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How Are Indian Agritech And Agri-Fintech Startups De-Risking Agriculture For Farmers?

How Are Indian Agritech And Agri-Fintech Startups De-Risking Agriculture For Farmers?

In India, agriculture contributes to 16.5% of India’s gross domestic product (GDP) and employs 43% of the Indian workforce

India’s agritech startup ecosystem has flourished in the past couple of years by leveraging tech to mitigate chronic issues

There is a dire need for farmers to shift towards a system were smallholders can freely practice digital agriculture practices without the fear of risks associated with farming

In India, agriculture contributes to 16.5% of India’s gross domestic product (GDP) and employs 43% of the Indian workforce. The agriculture, forestry, and fishing sectors together contribute around 17.8% to the Gross Value Added (GVA) of the country which is estimated at around INR 32 Lakh Crore.

Indian farmers, particularly smallholder farmers who constitute nearly 86% of total farm holdings, face enormous risks. These risks arise out of weather-related production challenges, lack of access to irrigation, finance from formal sources, quality seeds, inputs,  technologies,  and marketing opportunities. 

The primary production sector still remains largely disconnected from the markets and the larger agri-food ecosystem. This means that price signals usually do not reach the growers in time. This also translates into farmers being unwilling to invest in technologies and machinery that can increase efficiency and reduce costs. When it comes to perishable produce, disconnected and fragmented commodity supply chains in rural areas pose a real challenge. This often results in huge post-harvest losses.

According to the Reserve Bank of India, only 40% of India’s small and marginal farmers are covered by formal credit. Being the most vulnerable, they are still largely excluded from the formal financial system. This makes them dependent on informal sources of finance and subject to high chances of exploitation. 

Further, the high costs of servicing and risks involved make the one-size-fits-all kind of financial products offered by traditional financial institutions ill-suited for farmers. To achieve better bargaining power, farmer collectives are being promoted to solve some, if not all, these problems. 

In fact, India’s agritech startup ecosystem has flourished in the past couple of years by leveraging tech to mitigate such chronic issues. As per Inc42 analysis, India is home to over 150 agritech startups. 

De-Bottlenecking The Agri Value Chain 

Digital technologies have made a massive impact on the agriculture sector globally, throughout the entire value chain. Innovations such as farm machinery automation, AI-powered grain sorting machines, online marketplaces, crop and soil sensors, and digitally-enabled logistics among others have helped farmers reduce losses and wastage. 

The $370 Bn Indian agriculture sector has witnessed quite a digital revolution in the past decade. India has over 834 Mn internet subscribers as of September 2021 with the internet penetration rate at 61%. The issues of lag in information dissemination and ineffective market linkages could easily be solved by increased access to mobile network connectivity. In fact, private players are increasingly tapping into this potential through the power of mobile apps offering digital transactions.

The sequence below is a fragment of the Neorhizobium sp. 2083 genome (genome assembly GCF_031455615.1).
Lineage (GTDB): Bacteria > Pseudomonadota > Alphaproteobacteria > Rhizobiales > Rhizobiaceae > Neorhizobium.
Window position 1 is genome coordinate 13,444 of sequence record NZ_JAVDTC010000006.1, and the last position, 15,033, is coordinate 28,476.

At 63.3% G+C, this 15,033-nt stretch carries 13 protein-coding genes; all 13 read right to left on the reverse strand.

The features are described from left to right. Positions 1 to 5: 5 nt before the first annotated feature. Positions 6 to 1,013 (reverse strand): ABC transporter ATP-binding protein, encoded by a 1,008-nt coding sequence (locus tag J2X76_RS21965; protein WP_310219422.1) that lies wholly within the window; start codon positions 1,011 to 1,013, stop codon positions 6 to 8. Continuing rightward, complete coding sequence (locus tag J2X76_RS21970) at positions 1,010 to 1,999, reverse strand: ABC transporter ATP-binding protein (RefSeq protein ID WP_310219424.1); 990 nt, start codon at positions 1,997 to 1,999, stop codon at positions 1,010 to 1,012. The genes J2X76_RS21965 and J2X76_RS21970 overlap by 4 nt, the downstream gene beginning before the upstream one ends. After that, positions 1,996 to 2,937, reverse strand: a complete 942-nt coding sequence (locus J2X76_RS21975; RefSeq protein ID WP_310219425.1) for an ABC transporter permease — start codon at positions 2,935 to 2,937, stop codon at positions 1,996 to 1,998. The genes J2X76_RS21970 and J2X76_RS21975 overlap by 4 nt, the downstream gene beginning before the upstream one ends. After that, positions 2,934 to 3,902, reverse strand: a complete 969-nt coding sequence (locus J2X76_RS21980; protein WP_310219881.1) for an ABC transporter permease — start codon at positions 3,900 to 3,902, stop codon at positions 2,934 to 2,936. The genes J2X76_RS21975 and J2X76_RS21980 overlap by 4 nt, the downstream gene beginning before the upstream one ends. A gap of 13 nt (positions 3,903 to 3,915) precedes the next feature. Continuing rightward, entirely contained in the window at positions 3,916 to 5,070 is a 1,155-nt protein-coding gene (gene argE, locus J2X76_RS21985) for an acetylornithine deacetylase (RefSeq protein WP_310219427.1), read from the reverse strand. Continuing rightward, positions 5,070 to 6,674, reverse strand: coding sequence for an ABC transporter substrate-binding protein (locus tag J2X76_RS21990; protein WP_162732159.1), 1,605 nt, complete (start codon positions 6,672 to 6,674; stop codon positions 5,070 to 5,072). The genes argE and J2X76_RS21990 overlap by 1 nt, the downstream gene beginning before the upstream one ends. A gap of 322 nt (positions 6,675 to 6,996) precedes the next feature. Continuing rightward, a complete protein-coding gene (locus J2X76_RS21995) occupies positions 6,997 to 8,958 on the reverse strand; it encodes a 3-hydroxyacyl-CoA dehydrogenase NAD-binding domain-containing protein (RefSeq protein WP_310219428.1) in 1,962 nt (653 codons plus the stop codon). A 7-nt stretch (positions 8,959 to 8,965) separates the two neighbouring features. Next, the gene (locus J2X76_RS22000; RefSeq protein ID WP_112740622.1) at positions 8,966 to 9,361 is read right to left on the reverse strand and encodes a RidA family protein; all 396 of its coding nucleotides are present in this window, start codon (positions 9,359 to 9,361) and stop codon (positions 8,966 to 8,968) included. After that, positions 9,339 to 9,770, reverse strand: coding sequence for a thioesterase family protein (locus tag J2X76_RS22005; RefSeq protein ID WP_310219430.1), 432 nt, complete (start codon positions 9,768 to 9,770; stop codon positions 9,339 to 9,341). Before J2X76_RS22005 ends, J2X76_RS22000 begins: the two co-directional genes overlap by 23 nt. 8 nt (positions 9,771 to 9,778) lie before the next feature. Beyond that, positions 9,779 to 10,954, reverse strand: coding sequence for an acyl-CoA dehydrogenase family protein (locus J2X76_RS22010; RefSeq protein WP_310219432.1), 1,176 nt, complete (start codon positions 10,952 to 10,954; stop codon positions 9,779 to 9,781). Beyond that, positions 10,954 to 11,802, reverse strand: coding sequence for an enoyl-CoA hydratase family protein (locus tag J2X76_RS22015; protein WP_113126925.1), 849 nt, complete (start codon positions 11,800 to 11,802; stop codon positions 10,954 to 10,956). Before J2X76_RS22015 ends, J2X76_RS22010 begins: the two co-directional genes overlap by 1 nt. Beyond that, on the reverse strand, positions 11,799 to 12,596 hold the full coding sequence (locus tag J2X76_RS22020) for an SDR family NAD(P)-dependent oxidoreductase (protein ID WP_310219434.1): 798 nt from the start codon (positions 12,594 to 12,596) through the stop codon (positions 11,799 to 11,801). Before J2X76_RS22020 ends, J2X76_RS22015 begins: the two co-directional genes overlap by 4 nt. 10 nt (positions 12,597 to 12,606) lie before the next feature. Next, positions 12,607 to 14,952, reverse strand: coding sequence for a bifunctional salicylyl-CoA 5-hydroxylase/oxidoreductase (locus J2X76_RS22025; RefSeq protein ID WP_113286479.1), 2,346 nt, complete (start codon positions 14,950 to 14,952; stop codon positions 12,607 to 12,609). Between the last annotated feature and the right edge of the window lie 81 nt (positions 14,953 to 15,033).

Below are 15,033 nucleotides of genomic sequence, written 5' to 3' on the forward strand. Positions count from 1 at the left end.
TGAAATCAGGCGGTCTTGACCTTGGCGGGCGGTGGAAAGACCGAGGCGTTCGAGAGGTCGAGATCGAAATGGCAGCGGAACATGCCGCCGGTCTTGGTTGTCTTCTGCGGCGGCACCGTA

Digital Innovations Redefining Agriculture

In the last six years, agritech startups in India have witnessed unprecedented growth. Leveraging 4G connectivity and rising smartphone penetration, agritech entrepreneurs have built farmer platforms, B2B agri marketplaces, rural fintech businesses, and farm-to-consumer (F2C) brands. But this represented only a small part of Indian agriculture and reached less than 20% of Indian farmers.

I believe there is a dire need for farmers to shift towards a system where smallholders can freely practice digital agriculture practices without the fear of risks associated with farming. For instance, through digitalisation, Farmer Producer Organisations (FPOs) can estimate the total volume of output from member farmers and identify potential buyers during or before the harvest season. 

A more far-reaching and scalable intervention can be a unified ‘digital’ platform. This platform could bring together all the agri-food stakeholders, especially farmer collectives and agri-enterprises in one place.

Another scalable intervention is that of a ‘digital wrapper’. This can facilitate structured interactions between various value chain stakeholders that are willing to reach out to the farmers. It would comprise a wide gamut of products and services such as insurance, finance, and advisory.

The aim is to seamlessly connect the fragmented agri-ecosystem especially,  the smallholder farmers, with the entire ecosystem. This would lead to enhanced access for farmers to markets, formal sources of finance, and various other services. 

Recently, the government too has encouraged the adoption and acceleration of digitally-enabled tech in the agriculture space. I strongly believe that multi-stakeholder collaborative approaches are essential for the wide-scale adoption of these digital innovations in agriculture, particularly by smallholder farmers. 

Note: The views and opinions expressed are solely those of the author and does not necessarily reflect the views held by Inc42, its creators or employees. Inc42 is not responsible for the accuracy of any of the information supplied by guest bloggers.